Building a good survival shelter is one of the most important primitive skills there are. If you are going camping in the cold and wet without any gear then you need to know how to stay alive and comfortable. I have slept in enough cold, wet shelters to figure out how to build some warm, dry ones.
Learning to build good shelters completely transformed my experience of primitive camping. For years it seemed that I was miserable every time I went out, just too stubborn to give up. So it was a real thrill the first time I slept warm and cozy without even a blanket. The more that I learned to think for myself and design shelters to meet the conditions at hand, the better my camping experiences became.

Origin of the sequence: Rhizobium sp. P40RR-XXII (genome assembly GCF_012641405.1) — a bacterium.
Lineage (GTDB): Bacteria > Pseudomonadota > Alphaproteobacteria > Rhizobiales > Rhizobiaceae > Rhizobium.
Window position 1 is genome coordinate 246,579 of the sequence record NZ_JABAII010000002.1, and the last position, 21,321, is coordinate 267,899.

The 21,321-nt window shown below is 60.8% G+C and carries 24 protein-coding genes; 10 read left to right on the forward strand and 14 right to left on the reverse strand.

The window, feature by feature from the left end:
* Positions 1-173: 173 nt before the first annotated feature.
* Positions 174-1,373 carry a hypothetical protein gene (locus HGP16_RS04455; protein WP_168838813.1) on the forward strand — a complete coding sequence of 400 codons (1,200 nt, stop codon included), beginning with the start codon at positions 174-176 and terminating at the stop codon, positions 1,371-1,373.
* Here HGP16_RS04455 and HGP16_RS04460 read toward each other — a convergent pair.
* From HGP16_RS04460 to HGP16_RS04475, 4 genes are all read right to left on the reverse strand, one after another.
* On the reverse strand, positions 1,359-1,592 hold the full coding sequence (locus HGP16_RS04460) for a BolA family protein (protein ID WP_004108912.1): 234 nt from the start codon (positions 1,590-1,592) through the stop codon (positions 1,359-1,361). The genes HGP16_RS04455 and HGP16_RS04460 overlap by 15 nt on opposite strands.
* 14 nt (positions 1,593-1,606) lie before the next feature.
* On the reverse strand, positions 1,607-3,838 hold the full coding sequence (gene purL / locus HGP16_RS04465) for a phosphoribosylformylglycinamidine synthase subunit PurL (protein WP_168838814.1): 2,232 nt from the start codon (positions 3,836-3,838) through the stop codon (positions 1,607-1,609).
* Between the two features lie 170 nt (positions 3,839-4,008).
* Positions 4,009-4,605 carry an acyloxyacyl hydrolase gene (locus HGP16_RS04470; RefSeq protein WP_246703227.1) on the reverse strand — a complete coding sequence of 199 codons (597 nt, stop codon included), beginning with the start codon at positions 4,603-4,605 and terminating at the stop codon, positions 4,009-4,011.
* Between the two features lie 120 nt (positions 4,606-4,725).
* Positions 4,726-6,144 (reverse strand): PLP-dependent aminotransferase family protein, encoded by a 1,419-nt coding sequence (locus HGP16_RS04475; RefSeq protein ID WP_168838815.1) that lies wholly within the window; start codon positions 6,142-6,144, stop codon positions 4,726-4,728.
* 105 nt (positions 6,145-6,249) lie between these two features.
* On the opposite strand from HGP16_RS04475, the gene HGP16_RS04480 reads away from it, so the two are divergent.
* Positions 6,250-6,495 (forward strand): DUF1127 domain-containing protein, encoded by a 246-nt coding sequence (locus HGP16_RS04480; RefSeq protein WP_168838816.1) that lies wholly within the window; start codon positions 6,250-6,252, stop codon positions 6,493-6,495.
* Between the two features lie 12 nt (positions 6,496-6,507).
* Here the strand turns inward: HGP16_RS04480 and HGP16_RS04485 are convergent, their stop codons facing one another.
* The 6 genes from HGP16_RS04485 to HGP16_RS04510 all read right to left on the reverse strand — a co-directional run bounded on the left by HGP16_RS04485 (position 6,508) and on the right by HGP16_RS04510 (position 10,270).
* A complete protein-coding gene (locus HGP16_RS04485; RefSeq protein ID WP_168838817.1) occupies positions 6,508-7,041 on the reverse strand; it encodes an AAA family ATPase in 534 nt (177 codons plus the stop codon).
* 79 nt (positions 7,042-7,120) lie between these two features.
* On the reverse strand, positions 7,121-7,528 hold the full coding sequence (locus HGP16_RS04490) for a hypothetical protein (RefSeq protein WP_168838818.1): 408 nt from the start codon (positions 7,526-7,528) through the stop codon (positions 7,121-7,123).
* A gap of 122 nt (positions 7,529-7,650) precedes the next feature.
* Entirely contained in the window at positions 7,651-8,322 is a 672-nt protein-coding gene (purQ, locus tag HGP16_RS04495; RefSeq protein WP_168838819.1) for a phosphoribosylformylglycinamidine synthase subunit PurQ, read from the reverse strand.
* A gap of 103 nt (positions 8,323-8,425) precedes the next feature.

The type of shelter you build, and the location you choose for it, will vary tremendously depending on the time, the place, and your goals. Instead of teaching you solely “shelters,” I want to teach you about the separate elements of shelter. Those elements are: shingling, fire, insulation, and air-proofing. In a nutshell, shingles help to keep you dry. Fire is used directly and indirectly in many different ways for heating. Insulation is used to trap the available heat inside, and air-proofing is like weather-stripping to stop cold drafts of air. Each of these elements come into consideration in every shelter you build. Once you understand each of these elements of shelter then you can assemble them into the appropriate shelters to meet the needs of your specific times, places, and goals. You will be able to predict how a new structure will perform, based on the elements of shelter, even though you’ve never built one quite like it before. Text and photos adapted from Participating in Nature: Wilderness Survival and Primitive Living Skills, available from www.HOPSPress.com